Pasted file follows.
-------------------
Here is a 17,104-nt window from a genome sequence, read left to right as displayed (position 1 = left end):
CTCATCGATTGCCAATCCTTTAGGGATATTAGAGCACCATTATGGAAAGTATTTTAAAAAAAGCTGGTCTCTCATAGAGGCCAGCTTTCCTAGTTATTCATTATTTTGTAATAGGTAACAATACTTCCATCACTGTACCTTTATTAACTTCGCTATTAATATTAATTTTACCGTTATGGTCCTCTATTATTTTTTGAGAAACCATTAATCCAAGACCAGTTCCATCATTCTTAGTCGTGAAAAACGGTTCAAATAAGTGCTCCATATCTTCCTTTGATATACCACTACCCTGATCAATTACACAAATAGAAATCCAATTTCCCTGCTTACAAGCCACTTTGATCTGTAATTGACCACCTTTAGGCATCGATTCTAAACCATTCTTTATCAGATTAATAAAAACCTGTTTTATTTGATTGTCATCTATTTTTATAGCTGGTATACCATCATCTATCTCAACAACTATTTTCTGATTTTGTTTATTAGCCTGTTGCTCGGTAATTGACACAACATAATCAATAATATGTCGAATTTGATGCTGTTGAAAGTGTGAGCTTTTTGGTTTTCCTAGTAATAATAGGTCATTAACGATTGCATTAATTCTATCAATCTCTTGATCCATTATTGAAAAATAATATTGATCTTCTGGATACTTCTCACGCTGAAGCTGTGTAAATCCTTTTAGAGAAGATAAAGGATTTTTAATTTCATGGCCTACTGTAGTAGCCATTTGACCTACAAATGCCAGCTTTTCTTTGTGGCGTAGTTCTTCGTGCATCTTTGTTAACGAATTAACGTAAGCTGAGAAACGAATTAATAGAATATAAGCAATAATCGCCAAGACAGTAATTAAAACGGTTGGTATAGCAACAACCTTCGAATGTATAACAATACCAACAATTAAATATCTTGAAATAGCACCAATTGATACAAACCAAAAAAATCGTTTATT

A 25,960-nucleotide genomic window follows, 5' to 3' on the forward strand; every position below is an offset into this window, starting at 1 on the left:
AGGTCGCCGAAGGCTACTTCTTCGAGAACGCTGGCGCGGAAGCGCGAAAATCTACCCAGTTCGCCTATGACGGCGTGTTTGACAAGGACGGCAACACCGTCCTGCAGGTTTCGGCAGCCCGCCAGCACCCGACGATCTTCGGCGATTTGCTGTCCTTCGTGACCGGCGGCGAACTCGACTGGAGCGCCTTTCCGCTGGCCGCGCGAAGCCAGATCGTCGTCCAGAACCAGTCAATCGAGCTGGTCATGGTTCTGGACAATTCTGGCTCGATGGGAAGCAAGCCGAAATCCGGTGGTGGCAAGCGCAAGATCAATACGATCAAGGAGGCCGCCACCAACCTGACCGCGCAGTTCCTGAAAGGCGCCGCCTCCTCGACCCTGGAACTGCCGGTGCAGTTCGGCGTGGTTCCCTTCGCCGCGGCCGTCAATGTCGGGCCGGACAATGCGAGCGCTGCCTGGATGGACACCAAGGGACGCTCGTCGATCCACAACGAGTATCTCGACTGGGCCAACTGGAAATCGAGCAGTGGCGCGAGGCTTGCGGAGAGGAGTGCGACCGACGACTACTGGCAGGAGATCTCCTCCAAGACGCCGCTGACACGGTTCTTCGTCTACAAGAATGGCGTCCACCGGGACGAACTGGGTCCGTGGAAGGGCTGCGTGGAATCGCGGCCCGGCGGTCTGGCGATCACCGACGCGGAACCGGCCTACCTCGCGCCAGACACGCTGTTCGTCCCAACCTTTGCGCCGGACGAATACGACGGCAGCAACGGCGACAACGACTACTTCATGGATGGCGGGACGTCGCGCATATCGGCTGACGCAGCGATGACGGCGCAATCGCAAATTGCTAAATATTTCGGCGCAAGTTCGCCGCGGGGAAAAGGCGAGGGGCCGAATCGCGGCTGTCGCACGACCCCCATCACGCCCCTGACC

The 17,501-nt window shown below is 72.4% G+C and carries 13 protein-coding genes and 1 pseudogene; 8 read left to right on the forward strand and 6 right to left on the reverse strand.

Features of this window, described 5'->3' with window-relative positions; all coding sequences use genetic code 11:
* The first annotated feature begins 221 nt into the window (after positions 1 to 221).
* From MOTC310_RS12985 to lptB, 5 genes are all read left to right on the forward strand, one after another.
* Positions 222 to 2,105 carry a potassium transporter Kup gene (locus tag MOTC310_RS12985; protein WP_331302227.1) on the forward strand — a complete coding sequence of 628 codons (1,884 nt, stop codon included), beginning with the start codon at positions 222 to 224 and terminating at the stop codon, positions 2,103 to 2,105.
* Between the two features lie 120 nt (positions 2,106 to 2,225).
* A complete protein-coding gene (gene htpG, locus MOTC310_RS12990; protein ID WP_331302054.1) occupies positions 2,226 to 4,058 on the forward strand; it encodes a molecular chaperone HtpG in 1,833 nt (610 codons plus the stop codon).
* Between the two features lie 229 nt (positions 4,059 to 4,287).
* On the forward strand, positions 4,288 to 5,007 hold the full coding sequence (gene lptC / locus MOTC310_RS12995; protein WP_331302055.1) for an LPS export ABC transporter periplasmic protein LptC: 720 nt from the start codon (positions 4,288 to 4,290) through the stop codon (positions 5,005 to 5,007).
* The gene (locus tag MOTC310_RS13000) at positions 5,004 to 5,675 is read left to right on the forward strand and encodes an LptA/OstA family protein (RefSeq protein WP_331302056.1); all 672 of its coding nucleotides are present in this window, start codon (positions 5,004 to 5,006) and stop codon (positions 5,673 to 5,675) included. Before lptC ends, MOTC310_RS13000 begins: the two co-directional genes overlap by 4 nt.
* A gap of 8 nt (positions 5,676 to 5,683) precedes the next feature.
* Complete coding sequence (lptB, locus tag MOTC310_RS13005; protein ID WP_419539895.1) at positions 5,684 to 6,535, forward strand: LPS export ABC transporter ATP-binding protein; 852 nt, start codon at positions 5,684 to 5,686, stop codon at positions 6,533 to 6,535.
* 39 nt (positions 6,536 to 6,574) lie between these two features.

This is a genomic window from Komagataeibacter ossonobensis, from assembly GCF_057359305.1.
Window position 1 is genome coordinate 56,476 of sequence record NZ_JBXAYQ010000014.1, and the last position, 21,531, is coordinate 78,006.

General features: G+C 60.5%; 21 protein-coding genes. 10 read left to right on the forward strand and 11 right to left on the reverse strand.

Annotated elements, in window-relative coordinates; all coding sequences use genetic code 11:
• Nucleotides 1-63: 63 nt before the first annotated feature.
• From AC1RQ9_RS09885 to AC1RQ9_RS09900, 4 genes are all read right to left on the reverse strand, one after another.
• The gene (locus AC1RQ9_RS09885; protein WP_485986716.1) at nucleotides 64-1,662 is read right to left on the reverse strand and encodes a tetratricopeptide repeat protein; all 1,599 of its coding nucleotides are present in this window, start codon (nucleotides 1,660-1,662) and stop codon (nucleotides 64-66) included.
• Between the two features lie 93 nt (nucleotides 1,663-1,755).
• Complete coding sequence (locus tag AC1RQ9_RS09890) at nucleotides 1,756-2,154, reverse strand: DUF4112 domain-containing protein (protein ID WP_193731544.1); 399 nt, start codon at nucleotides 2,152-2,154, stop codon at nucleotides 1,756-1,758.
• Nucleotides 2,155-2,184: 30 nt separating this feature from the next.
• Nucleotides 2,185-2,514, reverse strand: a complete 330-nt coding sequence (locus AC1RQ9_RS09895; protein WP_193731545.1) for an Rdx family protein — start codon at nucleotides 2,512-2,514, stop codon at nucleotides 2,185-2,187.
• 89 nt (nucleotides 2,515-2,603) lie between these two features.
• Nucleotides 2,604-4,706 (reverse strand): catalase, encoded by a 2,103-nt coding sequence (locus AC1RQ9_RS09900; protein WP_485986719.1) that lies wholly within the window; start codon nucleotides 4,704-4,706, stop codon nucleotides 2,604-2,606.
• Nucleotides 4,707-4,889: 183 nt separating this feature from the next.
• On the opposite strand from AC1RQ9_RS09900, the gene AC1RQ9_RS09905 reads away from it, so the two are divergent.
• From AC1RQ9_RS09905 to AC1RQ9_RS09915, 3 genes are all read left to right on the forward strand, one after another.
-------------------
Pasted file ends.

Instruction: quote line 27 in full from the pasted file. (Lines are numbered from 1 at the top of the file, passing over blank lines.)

• Nucleotides 2,155-2,184: 30 nt separating this feature from the next.